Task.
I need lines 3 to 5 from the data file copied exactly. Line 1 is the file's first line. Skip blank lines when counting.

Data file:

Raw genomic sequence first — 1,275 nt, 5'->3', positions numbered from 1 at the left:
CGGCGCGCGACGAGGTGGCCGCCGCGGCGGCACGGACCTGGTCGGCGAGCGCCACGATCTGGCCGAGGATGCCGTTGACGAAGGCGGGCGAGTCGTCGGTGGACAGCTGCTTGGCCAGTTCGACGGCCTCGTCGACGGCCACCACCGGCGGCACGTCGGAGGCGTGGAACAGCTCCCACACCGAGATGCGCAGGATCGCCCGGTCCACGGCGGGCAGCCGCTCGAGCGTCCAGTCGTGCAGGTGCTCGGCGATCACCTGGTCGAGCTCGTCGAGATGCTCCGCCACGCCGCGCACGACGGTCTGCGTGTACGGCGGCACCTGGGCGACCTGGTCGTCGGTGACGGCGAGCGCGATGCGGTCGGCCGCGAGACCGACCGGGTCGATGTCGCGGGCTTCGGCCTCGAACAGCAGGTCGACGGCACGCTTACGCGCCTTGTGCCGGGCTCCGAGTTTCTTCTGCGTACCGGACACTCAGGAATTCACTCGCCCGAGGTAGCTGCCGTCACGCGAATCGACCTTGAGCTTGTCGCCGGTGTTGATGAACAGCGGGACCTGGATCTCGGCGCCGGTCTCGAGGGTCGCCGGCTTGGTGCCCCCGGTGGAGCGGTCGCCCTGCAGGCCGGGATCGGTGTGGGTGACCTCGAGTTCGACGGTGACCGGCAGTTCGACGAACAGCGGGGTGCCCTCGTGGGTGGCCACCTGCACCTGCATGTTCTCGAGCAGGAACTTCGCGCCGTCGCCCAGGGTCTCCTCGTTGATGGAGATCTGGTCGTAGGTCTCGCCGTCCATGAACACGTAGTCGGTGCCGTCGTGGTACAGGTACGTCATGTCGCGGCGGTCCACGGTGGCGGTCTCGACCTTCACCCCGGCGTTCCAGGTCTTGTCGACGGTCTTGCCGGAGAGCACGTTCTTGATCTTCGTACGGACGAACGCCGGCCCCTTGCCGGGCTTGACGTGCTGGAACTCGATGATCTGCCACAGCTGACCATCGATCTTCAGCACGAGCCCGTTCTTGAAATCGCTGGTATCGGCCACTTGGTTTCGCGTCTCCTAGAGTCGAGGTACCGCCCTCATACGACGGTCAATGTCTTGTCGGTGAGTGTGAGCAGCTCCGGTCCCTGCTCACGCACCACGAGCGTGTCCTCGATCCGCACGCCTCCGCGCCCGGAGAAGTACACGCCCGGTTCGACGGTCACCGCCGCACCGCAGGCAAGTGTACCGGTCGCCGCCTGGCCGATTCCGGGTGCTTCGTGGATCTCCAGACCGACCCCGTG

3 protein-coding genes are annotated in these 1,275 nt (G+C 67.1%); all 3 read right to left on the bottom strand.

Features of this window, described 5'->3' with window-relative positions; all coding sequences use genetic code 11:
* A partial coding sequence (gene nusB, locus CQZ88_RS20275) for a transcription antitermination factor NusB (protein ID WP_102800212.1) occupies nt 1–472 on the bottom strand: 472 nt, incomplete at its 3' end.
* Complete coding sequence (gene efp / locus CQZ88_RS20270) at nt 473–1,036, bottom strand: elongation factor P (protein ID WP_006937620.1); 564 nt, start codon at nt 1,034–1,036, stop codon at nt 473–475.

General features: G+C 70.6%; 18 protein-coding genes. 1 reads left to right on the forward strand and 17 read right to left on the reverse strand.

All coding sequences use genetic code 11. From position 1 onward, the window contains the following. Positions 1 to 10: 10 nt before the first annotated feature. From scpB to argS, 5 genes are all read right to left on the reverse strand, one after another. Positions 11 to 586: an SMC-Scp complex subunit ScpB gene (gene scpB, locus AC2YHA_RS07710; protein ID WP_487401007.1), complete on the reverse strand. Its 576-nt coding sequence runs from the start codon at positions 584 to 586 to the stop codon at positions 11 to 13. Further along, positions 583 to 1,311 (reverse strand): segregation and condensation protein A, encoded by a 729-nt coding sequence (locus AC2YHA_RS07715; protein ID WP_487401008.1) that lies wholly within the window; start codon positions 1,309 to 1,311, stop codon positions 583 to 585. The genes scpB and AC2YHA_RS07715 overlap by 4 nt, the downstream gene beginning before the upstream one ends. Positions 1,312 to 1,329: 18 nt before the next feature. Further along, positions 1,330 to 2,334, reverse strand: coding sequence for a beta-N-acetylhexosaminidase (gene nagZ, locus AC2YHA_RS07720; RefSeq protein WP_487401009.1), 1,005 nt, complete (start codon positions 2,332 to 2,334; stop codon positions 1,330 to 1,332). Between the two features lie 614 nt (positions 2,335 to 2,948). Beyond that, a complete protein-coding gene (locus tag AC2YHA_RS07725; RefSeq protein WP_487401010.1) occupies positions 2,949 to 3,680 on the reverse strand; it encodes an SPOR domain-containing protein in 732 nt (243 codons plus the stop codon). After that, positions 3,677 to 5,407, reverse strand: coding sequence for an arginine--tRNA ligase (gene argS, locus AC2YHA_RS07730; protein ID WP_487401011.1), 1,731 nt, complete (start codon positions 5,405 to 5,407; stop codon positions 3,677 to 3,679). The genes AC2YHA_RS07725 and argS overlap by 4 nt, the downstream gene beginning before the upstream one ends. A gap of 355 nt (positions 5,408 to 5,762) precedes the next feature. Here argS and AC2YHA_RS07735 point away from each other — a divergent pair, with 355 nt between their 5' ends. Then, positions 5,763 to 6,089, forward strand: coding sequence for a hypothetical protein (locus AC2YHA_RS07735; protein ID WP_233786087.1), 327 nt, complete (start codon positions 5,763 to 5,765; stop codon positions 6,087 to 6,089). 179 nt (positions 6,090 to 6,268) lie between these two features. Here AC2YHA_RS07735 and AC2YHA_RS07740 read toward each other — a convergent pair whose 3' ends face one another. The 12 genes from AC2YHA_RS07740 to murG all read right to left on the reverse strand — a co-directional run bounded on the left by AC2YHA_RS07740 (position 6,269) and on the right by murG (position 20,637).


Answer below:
3 protein-coding genes are annotated in these 1,275 nt (G+C 67.1%); all 3 read right to left on the bottom strand.

Features of this window, described 5'->3' with window-relative positions; all coding sequences use genetic code 11:
* A partial coding sequence (gene nusB, locus CQZ88_RS20275) for a transcription antitermination factor NusB (protein ID WP_102800212.1) occupies nt 1–472 on the bottom strand: 472 nt, incomplete at its 3' end.